It’s Not What You Know . . .

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Image from cartoonist Hugh MacLeod

. . . It’s what you do with what you know! I’m not sure who said this, but I think the graphic above by cartoonist Hugh MacLeod captures the concept perfectly. In my experience, leadership, innovation and ultimately, organizational success, is a result of seeing connections where others may not. That is why I encourage my staff to read widely outside our field, and to add the wisdom of their own unique experiences to the discussion of how to carry out our mission and ministry.

There have been a number of times where something I read in Fast Company, totally unrelated to human services, spurred an idea for how to extend our mission reach . . . or an article in Harvard Business Review caused me to look at a situation differently. I’ve had fiction books I was reading for pleasure spark an idea related to some work issue I had been grappling with, and walks through nature open my eyes to new connections. And if my entire leadership team is doing the same, we have exponentially expanded our ability to connect seemingly disparate ideas in new and powerful ways. Think about it, if the only place you are getting information is from within your industry, from people who basically have the same perspective and professional experience you do, how much harder is it going to be to see things with new eyes and find an innovative solution?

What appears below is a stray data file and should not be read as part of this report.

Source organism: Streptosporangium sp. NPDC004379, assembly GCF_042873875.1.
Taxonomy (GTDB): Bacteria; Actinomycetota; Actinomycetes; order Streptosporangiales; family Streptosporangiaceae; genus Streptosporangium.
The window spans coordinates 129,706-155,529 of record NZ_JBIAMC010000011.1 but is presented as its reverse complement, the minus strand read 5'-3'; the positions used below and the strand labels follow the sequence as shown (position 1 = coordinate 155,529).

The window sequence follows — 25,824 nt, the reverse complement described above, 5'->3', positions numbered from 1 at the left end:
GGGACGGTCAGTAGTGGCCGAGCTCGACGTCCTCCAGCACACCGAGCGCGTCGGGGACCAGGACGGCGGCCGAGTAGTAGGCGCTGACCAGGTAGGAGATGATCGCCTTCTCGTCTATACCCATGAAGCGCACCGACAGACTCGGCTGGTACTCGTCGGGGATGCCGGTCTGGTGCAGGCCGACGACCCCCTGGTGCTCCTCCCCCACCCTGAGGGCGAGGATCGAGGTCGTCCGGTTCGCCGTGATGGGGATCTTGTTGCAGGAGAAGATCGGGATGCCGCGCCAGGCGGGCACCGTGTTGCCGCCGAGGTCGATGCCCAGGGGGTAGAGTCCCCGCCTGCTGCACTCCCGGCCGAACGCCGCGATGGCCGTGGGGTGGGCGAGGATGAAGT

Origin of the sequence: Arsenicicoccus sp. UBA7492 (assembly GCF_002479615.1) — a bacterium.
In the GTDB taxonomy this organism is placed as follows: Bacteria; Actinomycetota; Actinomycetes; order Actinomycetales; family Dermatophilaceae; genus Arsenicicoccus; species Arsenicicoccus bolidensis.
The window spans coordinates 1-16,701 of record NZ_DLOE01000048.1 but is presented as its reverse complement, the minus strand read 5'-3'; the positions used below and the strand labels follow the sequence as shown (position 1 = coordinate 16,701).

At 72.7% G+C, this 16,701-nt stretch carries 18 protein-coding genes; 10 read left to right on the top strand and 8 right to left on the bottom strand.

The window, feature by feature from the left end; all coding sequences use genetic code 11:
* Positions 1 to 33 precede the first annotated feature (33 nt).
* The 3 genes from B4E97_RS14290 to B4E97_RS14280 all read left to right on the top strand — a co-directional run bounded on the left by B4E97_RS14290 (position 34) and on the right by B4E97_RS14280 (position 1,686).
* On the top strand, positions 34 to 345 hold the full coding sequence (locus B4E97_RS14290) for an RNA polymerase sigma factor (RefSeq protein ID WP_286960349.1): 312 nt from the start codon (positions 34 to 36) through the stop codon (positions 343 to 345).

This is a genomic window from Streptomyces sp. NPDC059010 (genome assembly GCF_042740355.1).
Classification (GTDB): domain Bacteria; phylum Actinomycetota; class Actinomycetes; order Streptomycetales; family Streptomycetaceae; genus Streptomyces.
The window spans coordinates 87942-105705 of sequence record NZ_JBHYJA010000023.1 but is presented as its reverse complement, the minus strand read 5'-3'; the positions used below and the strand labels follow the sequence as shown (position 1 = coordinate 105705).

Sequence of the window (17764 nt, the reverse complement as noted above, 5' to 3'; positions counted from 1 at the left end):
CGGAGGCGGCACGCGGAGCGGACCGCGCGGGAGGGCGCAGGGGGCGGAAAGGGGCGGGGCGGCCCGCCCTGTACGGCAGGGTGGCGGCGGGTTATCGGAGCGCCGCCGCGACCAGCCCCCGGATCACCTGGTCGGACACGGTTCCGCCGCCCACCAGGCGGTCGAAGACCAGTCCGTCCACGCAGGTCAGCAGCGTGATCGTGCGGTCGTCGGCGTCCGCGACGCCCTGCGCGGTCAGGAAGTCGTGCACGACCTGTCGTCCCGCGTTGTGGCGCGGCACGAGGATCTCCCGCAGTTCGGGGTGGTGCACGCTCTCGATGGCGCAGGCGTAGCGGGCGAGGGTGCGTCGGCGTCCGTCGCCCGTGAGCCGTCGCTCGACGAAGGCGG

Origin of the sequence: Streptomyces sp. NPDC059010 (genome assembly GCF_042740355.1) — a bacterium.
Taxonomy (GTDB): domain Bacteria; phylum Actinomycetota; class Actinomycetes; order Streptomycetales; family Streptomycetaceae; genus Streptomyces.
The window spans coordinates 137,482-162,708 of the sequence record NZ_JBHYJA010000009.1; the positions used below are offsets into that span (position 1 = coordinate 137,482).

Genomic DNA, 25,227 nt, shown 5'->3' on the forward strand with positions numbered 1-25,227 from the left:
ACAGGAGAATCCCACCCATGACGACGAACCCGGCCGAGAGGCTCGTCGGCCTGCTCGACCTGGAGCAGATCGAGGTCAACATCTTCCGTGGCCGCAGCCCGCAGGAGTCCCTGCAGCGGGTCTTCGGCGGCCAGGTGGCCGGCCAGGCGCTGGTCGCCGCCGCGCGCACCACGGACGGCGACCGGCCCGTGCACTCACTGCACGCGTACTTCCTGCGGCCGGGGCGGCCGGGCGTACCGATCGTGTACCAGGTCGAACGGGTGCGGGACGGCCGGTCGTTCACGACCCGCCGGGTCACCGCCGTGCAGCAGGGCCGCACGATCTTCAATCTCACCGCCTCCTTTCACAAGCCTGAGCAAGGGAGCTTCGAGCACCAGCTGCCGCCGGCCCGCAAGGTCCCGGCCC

Consciously seeking ways to “connect the dots” is a skill we need to teach our staff as well. We provide thousands of employee training hours each year. In effect, we invest a lot into filling our people with dots . . . and yet if we stop there, we have wasted our investment. We also have to give them intentional experiences that encourage them to find the connection points between the informational nuggets they have gained. We need to give our staff the latitude to find that aha moment that can help them tackle a specific situation, or maybe inform the entire way we do something. Giving a staff member latitude is not the same as tossing them into the wind. There need to be parameters, but supervisors also need to have a tolerance level to allow staff to bring ideas together in a new way that, in our case, might help a child when nothing else has.

I know a number of people who are incredibly smart, and yet if they do nothing more than accumulate disparate facts … if they don’t make the leap to connect the dots … they’ll make a great team member in a trivia contest, but may not be the best person to give your organization an innovative edge. What you know is a start, but what you do with it makes all the difference.

It’s time to make a difference.

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